Systematic management of procedures during the COVID-19 crisis is a priority to (1) detect and care appropriately for patients with COVID-19, (2) prevent outbreaks, and (3) safely maintain routine health care activities. SARS-CoV-2 presents unique challenges, as an estimated 50% of infections occur through asymptomatic transmission, and clinical screening may miss contagious patients.1,2 These factors complicate settings where aerosol-generating procedures (AGPs) are performed, potentially exposing health care personnel (HCP) to SARS-CoV-2 transmission. Furthermore, patients with COVID-19 have increased risks of postprocedural complications, and current guidelines suggest that testing asymptomatic patients prior to preplanned procedures may help to mitigate these risks.3 We describe our mass preprocedure SARS-CoV-2 nucleic acid amplification testing (NAAT) during a period of high community transmission.4

    Methods

    This quality improvement project was exempt from institutional review board review and informed consent, per Yale University institutional review board policy. We followed the Standards for Quality Improvement Reporting Excellence (SQUIRE) reporting guideline.5

    Yale New Haven Health System tested asymptomatic patients within 3 days of select ambulatory and inpatient procedures (AGPs and procedures requiring moderate sedation or general anesthesia) from August 1 to November 30, 2020. The primary outcome was a positive preprocedure SARS-CoV-2 test. Patients received NAAT on nasopharyngeal or deep midturbinate nasal swabs on a US Food and Drug Administration–authorized platform. Patients testing positive in the prior 90 days were not required to undergo repeated testing but could be tested at clinician’s discretion. To evaluate for missed infections, we reviewed results up to 7 days after the preprocedure test when available. HCP wore respirators (or equivalent), eye protection, gowns, and gloves for all AGPs regardless of patient COVID-19 status. Data were collected and analyzed in Excel version 16.49 (Microsoft Corp).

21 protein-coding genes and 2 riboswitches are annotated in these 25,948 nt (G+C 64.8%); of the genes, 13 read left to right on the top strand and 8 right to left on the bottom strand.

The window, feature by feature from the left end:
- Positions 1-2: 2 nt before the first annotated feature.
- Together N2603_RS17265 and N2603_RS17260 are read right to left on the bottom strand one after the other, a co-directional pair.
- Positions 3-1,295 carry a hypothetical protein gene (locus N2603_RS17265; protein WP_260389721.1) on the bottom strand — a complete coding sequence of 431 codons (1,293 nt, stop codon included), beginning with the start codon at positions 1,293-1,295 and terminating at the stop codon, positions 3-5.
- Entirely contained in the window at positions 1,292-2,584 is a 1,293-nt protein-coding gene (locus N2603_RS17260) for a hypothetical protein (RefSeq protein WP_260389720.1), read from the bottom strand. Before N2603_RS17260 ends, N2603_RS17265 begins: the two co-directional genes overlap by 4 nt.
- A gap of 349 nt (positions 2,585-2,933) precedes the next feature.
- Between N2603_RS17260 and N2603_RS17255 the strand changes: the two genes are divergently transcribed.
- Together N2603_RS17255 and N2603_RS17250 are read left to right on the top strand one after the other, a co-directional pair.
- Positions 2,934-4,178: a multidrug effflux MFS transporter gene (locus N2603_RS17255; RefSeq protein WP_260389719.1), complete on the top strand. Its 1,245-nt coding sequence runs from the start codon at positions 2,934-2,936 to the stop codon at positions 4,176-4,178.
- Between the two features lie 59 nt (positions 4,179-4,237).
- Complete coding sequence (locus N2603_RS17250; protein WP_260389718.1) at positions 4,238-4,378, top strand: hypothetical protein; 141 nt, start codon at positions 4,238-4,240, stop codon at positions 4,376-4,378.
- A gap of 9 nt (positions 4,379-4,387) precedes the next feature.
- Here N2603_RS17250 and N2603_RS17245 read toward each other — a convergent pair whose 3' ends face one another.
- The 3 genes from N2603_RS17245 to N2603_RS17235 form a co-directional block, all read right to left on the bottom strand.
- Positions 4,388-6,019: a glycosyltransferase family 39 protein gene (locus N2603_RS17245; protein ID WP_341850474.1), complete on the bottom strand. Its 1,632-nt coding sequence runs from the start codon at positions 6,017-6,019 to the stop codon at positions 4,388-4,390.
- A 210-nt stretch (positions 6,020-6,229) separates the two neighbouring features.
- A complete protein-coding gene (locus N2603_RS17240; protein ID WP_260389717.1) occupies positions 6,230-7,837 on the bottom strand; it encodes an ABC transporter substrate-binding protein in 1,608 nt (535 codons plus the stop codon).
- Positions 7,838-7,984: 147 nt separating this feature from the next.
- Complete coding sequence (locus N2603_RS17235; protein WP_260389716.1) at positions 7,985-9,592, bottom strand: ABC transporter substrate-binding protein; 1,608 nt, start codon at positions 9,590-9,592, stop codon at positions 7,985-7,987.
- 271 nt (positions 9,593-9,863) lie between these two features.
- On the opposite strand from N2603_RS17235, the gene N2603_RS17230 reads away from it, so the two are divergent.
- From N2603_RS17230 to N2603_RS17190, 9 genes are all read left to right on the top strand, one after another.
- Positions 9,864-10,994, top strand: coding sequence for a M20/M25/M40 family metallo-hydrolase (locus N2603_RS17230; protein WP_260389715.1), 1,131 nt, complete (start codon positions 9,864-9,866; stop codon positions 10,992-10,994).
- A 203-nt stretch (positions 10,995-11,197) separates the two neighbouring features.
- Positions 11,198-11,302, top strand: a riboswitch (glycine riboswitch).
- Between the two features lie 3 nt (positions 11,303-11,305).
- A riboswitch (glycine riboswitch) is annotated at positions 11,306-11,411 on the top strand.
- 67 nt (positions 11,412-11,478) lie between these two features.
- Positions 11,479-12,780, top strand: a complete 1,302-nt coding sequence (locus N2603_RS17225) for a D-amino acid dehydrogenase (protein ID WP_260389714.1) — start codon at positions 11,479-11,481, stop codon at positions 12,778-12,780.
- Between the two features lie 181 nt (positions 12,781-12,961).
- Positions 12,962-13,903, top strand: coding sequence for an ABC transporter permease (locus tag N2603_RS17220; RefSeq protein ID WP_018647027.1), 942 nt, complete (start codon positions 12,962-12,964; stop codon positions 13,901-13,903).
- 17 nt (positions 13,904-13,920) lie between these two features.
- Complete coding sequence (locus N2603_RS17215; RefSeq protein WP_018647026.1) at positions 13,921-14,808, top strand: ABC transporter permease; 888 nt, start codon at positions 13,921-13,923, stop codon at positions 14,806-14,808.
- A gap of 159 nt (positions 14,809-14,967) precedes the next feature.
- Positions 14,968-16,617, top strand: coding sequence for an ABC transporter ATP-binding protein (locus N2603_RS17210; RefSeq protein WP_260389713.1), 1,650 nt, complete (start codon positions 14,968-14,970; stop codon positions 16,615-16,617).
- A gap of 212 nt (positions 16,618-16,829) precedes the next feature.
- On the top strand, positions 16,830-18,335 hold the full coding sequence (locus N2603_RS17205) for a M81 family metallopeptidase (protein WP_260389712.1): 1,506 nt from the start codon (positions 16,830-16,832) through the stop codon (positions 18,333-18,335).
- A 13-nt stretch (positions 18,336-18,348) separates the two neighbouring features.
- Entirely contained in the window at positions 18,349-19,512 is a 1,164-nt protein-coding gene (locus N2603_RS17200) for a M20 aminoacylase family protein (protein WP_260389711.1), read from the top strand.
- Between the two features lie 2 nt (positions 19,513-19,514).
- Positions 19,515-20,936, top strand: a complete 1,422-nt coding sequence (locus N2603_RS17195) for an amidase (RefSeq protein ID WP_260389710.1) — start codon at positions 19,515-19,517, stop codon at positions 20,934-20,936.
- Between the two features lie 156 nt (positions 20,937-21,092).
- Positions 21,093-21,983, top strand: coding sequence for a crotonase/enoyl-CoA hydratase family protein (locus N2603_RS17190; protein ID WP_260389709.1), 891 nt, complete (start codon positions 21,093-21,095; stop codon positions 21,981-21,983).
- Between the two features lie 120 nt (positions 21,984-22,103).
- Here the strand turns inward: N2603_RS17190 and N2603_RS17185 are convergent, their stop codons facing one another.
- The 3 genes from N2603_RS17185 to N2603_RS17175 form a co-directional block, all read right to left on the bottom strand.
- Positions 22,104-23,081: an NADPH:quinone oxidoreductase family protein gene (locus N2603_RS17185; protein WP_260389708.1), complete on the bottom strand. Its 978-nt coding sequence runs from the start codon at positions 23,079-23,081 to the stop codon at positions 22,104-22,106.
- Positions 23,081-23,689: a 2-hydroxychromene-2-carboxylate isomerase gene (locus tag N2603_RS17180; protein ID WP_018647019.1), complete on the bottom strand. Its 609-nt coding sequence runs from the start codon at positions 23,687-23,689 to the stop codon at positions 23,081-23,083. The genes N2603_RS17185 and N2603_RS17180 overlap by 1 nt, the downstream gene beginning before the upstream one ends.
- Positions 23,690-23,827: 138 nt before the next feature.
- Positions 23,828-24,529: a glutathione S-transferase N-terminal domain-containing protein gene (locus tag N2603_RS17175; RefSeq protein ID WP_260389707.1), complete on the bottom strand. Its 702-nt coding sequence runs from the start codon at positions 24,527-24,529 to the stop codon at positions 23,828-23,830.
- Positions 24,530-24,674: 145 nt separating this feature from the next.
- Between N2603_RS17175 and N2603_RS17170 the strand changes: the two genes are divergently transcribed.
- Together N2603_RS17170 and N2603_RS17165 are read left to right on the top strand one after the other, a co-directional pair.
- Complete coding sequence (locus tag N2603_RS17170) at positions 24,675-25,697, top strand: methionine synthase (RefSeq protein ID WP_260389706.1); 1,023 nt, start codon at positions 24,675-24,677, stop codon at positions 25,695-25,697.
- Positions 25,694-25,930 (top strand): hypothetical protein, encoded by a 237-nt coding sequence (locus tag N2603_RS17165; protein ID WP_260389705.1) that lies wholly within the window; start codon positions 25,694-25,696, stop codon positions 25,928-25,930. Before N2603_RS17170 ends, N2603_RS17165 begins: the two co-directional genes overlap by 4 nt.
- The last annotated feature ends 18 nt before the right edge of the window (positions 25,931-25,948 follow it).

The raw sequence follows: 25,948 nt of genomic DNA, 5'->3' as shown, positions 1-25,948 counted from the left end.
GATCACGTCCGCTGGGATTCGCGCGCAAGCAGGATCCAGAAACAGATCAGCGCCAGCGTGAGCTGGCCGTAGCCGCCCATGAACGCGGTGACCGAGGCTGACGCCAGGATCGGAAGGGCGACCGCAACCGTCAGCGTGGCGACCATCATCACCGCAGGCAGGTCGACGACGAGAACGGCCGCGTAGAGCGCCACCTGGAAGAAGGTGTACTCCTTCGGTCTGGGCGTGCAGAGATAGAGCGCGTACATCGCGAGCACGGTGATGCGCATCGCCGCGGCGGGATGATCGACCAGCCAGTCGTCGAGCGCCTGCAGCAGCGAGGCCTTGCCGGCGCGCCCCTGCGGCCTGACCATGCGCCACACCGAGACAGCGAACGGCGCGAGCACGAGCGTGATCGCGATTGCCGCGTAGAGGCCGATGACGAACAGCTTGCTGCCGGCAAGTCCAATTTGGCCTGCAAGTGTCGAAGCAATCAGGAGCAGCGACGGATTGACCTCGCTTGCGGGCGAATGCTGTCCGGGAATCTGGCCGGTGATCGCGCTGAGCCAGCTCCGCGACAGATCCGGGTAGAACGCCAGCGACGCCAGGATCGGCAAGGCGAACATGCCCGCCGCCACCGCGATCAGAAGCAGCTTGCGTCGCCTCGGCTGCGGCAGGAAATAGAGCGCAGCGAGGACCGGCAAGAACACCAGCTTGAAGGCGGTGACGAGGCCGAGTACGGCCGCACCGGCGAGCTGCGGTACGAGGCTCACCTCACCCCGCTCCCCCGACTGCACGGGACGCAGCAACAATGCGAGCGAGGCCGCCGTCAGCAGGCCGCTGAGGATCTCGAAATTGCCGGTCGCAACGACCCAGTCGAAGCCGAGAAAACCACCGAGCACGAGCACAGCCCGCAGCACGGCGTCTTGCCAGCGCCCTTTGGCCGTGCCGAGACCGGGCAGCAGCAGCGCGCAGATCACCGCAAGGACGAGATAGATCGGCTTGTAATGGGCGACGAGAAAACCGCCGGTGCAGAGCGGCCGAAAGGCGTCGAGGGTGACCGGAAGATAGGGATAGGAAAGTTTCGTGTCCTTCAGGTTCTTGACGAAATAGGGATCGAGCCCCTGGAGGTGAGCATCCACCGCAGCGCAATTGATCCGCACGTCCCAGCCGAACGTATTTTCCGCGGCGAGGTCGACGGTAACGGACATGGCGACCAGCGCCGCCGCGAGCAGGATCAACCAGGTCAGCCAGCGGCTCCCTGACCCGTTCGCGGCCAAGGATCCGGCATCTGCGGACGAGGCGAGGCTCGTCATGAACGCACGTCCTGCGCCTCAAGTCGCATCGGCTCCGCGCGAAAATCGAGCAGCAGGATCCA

Results

    A total of 75 528 preprocedure tests were performed. The median (interquartile range [IQR]) age of participants was 59 (44-69) years and 33 746 (44.7%) were male patients. A total of 318 (0.4%) tested positive (Figure 1). The median (IQR) test turnaround time was 7.8 (6.5-9.4) hours. In 32 cases with 31 patients, preprocedure testing was negative, but a positive result occurred within 7 days (median [IQR], 4.0 [3.0-5.3] days) (Figure 2). Fourteen of these patients (45.2%) developed symptoms confirming COVID-19, while 17 (54.8%) did not. Seven patients (22.6%) had prior positive testing, a median (IQR) of 134.0 (123.8-152.5) days prior to the positive result. We obtained cycle threshold values for 2 patients (6.5%), both of which were consistent with low-level RNA presence.6 Six patients (19.4%) confirmed positive household contacts after being informed of their positive test. During the evaluation, community SARS-CoV-2 rates ranged between 5 and 179 daily positive tests per 100 000 individuals.4

    Discussion

    With preprocedure testing, we detected asymptomatic patients with SARS-CoV-2 who were missed by clinical screening alone. Testing programs like this one can reduce potential transmission events while providing an additional layer of HCP safety. Postprocedural infectious complications of COVID-19 in this higher-risk population are also mitigated when COVID-19 status is known and procedural delay is possible. Additionally, the resource burden of performing procedures using COVID-19 precautions is reduced.